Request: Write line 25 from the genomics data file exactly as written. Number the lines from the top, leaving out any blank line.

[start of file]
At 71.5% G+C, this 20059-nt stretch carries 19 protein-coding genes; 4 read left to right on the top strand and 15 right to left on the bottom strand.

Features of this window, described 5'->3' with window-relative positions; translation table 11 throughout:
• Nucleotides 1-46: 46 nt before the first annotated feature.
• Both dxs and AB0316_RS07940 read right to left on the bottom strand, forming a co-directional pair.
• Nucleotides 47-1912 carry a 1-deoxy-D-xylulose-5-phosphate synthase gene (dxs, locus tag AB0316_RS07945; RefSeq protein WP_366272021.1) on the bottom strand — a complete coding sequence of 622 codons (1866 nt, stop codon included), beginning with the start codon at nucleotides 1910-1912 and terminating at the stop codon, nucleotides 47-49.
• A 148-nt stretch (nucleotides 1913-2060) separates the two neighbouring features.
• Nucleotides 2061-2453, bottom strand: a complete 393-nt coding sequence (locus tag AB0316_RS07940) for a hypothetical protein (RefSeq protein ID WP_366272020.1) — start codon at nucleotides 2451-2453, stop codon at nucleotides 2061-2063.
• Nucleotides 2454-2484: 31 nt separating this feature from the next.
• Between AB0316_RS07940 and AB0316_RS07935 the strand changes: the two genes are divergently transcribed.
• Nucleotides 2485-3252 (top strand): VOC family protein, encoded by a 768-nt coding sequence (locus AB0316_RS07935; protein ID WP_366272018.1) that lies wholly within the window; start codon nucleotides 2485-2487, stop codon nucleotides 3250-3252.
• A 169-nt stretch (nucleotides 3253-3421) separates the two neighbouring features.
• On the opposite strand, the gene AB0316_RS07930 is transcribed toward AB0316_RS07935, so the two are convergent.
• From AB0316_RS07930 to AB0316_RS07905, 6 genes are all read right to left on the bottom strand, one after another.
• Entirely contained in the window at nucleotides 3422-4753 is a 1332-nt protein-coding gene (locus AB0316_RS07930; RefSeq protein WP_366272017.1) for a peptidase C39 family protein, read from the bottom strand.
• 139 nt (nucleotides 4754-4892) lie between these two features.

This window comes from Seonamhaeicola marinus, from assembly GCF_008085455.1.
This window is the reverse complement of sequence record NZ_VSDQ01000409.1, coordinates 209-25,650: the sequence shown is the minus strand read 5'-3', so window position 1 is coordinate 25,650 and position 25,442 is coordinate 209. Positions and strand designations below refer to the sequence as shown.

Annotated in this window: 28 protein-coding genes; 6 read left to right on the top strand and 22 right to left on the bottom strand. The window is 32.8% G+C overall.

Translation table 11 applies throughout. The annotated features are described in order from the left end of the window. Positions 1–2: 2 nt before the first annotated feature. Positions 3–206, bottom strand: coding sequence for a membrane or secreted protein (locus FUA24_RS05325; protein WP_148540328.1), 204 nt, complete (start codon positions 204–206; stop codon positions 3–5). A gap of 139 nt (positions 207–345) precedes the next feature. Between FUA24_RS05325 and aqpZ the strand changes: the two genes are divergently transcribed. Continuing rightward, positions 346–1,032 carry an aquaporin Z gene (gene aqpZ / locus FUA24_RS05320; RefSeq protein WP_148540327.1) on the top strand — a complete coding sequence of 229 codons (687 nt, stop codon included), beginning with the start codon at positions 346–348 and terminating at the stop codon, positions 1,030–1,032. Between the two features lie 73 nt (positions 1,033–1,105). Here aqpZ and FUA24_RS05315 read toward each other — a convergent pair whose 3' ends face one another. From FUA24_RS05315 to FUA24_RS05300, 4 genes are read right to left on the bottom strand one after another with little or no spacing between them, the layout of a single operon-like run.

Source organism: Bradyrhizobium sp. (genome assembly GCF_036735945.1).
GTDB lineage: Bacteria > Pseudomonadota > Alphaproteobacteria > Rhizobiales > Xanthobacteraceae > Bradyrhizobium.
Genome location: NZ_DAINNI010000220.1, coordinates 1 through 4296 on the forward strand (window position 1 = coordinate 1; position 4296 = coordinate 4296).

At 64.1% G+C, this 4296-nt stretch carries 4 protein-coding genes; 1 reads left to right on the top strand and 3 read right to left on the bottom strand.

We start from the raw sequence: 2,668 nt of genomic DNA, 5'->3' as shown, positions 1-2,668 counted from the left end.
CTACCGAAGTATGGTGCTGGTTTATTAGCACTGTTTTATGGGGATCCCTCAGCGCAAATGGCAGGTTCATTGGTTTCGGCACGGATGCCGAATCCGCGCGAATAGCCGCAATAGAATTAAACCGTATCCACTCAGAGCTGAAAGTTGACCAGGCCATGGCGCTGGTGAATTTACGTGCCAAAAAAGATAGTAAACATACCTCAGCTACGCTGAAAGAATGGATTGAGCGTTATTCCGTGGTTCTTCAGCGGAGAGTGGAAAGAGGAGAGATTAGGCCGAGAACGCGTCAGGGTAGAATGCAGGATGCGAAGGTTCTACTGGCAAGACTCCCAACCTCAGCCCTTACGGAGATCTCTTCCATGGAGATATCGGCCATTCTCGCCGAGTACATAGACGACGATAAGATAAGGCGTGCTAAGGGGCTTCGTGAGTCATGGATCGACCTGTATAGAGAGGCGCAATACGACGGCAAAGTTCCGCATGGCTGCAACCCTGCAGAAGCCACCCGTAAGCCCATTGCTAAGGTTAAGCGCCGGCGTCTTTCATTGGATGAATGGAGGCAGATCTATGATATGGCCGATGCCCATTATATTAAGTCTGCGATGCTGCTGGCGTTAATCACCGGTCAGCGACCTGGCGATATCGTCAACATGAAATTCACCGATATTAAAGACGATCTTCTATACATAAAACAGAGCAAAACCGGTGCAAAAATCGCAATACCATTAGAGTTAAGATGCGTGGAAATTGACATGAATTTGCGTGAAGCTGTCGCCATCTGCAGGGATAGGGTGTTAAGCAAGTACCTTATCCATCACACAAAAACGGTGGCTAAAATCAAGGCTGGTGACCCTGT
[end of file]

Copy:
CTACCGAAGTATGGTGCTGGTTTATTAGCACTGTTTTATGGGGATCCCTCAGCGCAAATGGCAGGTTCATTGGTTTCGGCACGGATGCCGAATCCGCGCGAATAGCCGCAATAGAATTAAACCGTATCCACTCAGAGCTGAAAGTTGACCAGGCCATGGCGCTGGTGAATTTACGTGCCAAAAAAGATAGTAAACATACCTCAGCTACGCTGAAAGAATGGATTGAGCGTTATTCCGTGGTTCTTCAGCGGAGAGTGGAAAGAGGAGAGATTAGGCCGAGAACGCGTCAGGGTAGAATGCAGGATGCGAAGGTTCTACTGGCAAGACTCCCAACCTCAGCCCTTACGGAGATCTCTTCCATGGAGATATCGGCCATTCTCGCCGAGTACATAGACGACGATAAGATAAGGCGTGCTAAGGGGCTTCGTGAGTCATGGATCGACCTGTATAGAGAGGCGCAATACGACGGCAAAGTTCCGCATGGCTGCAACCCTGCAGAAGCCACCCGTAAGCCCATTGCTAAGGTTAAGCGCCGGCGTCTTTCATTGGATGAATGGAGGCAGATCTATGATATGGCCGATGCCCATTATATTAAGTCTGCGATGCTGCTGGCGTTAATCACCGGTCAGCGACCTGGCGATATCGTCAACATGAAATTCACCGATATTAAAGACGATCTTCTATACATAAAACAGAGCAAAACCGGTGCAAAAATCGCAATACCATTAGAGTTAAGATGCGTGGAAATTGACATGAATTTGCGTGAAGCTGTCGCCATCTGCAGGGATAGGGTGTTAAGCAAGTACCTTATCCATCACACAAAAACGGTGGCTAAAATCAAGGCTGGTGACCCTGT